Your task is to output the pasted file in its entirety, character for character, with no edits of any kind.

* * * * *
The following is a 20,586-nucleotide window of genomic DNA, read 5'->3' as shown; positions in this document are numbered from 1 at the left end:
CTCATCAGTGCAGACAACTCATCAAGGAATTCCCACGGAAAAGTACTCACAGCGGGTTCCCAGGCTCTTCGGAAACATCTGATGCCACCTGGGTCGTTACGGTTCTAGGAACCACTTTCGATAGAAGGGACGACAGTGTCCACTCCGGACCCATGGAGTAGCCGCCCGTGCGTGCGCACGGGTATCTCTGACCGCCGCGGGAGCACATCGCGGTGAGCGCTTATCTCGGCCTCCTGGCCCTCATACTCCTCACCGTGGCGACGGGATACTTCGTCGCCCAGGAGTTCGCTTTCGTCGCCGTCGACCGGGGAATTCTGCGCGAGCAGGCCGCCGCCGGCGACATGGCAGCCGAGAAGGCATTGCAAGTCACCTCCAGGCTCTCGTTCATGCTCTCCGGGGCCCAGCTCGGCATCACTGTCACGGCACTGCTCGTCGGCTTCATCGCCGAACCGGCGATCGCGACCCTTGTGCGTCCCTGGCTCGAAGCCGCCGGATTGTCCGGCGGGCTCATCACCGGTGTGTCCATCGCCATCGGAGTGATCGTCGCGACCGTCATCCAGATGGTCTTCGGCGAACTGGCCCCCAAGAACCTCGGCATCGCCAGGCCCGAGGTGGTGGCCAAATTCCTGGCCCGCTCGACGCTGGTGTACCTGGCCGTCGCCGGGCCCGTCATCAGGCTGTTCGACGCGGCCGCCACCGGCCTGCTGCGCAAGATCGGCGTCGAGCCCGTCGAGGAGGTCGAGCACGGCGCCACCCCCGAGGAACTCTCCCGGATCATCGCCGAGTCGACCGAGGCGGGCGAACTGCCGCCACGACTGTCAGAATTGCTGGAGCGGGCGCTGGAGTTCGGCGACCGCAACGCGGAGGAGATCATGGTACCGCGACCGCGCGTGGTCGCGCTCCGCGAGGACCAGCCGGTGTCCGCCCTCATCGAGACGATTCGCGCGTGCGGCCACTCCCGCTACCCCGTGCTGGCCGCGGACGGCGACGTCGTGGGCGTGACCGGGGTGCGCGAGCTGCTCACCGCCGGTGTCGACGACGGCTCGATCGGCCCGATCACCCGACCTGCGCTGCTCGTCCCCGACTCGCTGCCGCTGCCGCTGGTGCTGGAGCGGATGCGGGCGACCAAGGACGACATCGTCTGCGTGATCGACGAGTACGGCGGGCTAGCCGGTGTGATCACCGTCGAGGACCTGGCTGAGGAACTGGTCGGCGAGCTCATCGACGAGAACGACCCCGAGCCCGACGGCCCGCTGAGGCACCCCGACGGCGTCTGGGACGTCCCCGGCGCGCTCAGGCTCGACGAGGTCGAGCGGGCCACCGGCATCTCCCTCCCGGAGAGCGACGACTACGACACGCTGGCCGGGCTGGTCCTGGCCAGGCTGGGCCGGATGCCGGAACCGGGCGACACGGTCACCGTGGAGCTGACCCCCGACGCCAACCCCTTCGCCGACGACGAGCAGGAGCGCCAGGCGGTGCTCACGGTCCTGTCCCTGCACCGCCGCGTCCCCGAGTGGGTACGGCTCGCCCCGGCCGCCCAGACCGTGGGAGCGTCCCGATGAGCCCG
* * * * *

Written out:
The following is a 20,586-nucleotide window of genomic DNA, read 5'->3' as shown; positions in this document are numbered from 1 at the left end:
CTCATCAGTGCAGACAACTCATCAAGGAATTCCCACGGAAAAGTACTCACAGCGGGTTCCCAGGCTCTTCGGAAACATCTGATGCCACCTGGGTCGTTACGGTTCTAGGAACCACTTTCGATAGAAGGGACGACAGTGTCCACTCCGGACCCATGGAGTAGCCGCCCGTGCGTGCGCACGGGTATCTCTGACCGCCGCGGGAGCACATCGCGGTGAGCGCTTATCTCGGCCTCCTGGCCCTCATACTCCTCACCGTGGCGACGGGATACTTCGTCGCCCAGGAGTTCGCTTTCGTCGCCGTCGACCGGGGAATTCTGCGCGAGCAGGCCGCCGCCGGCGACATGGCAGCCGAGAAGGCATTGCAAGTCACCTCCAGGCTCTCGTTCATGCTCTCCGGGGCCCAGCTCGGCATCACTGTCACGGCACTGCTCGTCGGCTTCATCGCCGAACCGGCGATCGCGACCCTTGTGCGTCCCTGGCTCGAAGCCGCCGGATTGTCCGGCGGGCTCATCACCGGTGTGTCCATCGCCATCGGAGTGATCGTCGCGACCGTCATCCAGATGGTCTTCGGCGAACTGGCCCCCAAGAACCTCGGCATCGCCAGGCCCGAGGTGGTGGCCAAATTCCTGGCCCGCTCGACGCTGGTGTACCTGGCCGTCGCCGGGCCCGTCATCAGGCTGTTCGACGCGGCCGCCACCGGCCTGCTGCGCAAGATCGGCGTCGAGCCCGTCGAGGAGGTCGAGCACGGCGCCACCCCCGAGGAACTCTCCCGGATCATCGCCGAGTCGACCGAGGCGGGCGAACTGCCGCCACGACTGTCAGAATTGCTGGAGCGGGCGCTGGAGTTCGGCGACCGCAACGCGGAGGAGATCATGGTACCGCGACCGCGCGTGGTCGCGCTCCGCGAGGACCAGCCGGTGTCCGCCCTCATCGAGACGATTCGCGCGTGCGGCCACTCCCGCTACCCCGTGCTGGCCGCGGACGGCGACGTCGTGGGCGTGACCGGGGTGCGCGAGCTGCTCACCGCCGGTGTCGACGACGGCTCGATCGGCCCGATCACCCGACCTGCGCTGCTCGTCCCCGACTCGCTGCCGCTGCCGCTGGTGCTGGAGCGGATGCGGGCGACCAAGGACGACATCGTCTGCGTGATCGACGAGTACGGCGGGCTAGCCGGTGTGATCACCGTCGAGGACCTGGCTGAGGAACTGGTCGGCGAGCTCATCGACGAGAACGACCCCGAGCCCGACGGCCCGCTGAGGCACCCCGACGGCGTCTGGGACGTCCCCGGCGCGCTCAGGCTCGACGAGGTCGAGCGGGCCACCGGCATCTCCCTCCCGGAGAGCGACGACTACGACACGCTGGCCGGGCTGGTCCTGGCCAGGCTGGGCCGGATGCCGGAACCGGGCGACACGGTCACCGTGGAGCTGACCCCCGACGCCAACCCCTTCGCCGACGACGAGCAGGAGCGCCAGGCGGTGCTCACGGTCCTGTCCCTGCACCGCCGCGTCCCCGAGTGGGTACGGCTCGCCCCGGCCGCCCAGACCGTGGGAGCGTCCCGATGAGCCCG